Boots & a Hairpiece Don’t Cut It

     NASHVILLE (CN) – An aspiring country musician wants out of a management agreement and record contract which he says brought him little more than some new clothes, boots and a hairpiece. Brad Caswell sued James White Sr. and Vicki Carey dba J&V Joint Ventures, in Davidson County Chancery Court.

     Caswell says that before he met White and Carey he was on his way up in the country music world. He claims he was playing two to three times a year at the Kentucky Opry, opened for T.G. Shepherd and had “sung duets with Loretta Lynn at her ranch” six times.
     In May 2007, Caswell says, he signed an artist management agreement with Carey and White. He claims they had no music business experience but promised to make him “a star and a millionaire.”
     Caswell says he was reassured by his friend and fellow musician (nonparty) Rick Holt’s involvement in the company.
     But Caswell says Holt turned out to be too busy promoting his own career, and working full-time for Werthan Packing in Nashville.
     After 2 years with the defendants, Caswell claims, he had no new contacts or opportunities, and only one album, made under an illegal recording contract with J&V’s record company.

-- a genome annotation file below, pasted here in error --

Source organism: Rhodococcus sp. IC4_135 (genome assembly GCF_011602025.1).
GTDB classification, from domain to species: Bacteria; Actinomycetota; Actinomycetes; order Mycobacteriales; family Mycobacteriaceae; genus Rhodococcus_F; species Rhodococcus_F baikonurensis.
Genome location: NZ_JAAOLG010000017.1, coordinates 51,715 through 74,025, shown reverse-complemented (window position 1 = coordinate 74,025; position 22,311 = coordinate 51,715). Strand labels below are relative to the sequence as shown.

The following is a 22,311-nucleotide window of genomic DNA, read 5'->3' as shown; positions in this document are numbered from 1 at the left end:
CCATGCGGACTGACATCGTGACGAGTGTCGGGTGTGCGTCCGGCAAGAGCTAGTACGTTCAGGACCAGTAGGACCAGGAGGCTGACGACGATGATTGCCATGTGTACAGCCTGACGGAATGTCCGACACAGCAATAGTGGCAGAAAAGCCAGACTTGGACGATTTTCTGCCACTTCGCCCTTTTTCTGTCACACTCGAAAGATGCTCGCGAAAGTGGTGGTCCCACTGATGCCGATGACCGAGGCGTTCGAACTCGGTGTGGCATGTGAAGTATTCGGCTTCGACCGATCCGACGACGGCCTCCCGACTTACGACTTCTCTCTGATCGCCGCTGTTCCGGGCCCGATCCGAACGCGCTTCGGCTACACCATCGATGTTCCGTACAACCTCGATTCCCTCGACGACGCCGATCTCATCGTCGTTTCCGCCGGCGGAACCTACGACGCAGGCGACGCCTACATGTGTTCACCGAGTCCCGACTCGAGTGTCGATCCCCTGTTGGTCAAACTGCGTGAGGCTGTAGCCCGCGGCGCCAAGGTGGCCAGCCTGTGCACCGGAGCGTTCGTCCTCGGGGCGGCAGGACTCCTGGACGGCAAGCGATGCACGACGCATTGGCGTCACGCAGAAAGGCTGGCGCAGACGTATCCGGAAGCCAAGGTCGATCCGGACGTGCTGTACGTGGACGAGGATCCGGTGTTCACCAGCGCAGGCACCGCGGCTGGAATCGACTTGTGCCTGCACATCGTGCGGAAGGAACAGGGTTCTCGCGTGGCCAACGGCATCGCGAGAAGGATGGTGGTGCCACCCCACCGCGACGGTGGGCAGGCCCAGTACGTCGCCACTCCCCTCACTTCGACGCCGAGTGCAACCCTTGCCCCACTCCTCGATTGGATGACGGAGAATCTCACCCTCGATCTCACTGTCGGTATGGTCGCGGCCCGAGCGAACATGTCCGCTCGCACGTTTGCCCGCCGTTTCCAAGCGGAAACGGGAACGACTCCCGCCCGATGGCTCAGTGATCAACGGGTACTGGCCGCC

“As the end of the two-year term of the artist management contract neared, it had become obvious to plaintiff and defendants that defendants’ efforts to manage plaintiff’s career had been unsuccessful, had harmed rather than enhanced his professional reputation, and it was in the best interest of plaintiff to terminate both the artist management contract and the recording contract with J&V Records,” the complaints states.
     But Caswell complains that White and Carey opted to extend his contracts for 2 more years. He says they will release him unless he repays them everything they claim to have spent promoting his career.
     He claims that the bookings they did get him were “mostly in Florida, near where defendants lived,” and paid only “in the range of $200 to $300,” minus their 20 percent cut.
     He adds that they loaned him money “to buy clothes and boots and … a hairpiece,” but the money was an advance to be repaid through deductions.
     Caswell wants out. He says J&V breached their fiduciary duties.
     He is represented by Denty Cheatham with Cheatham, Palermo & Garrett.

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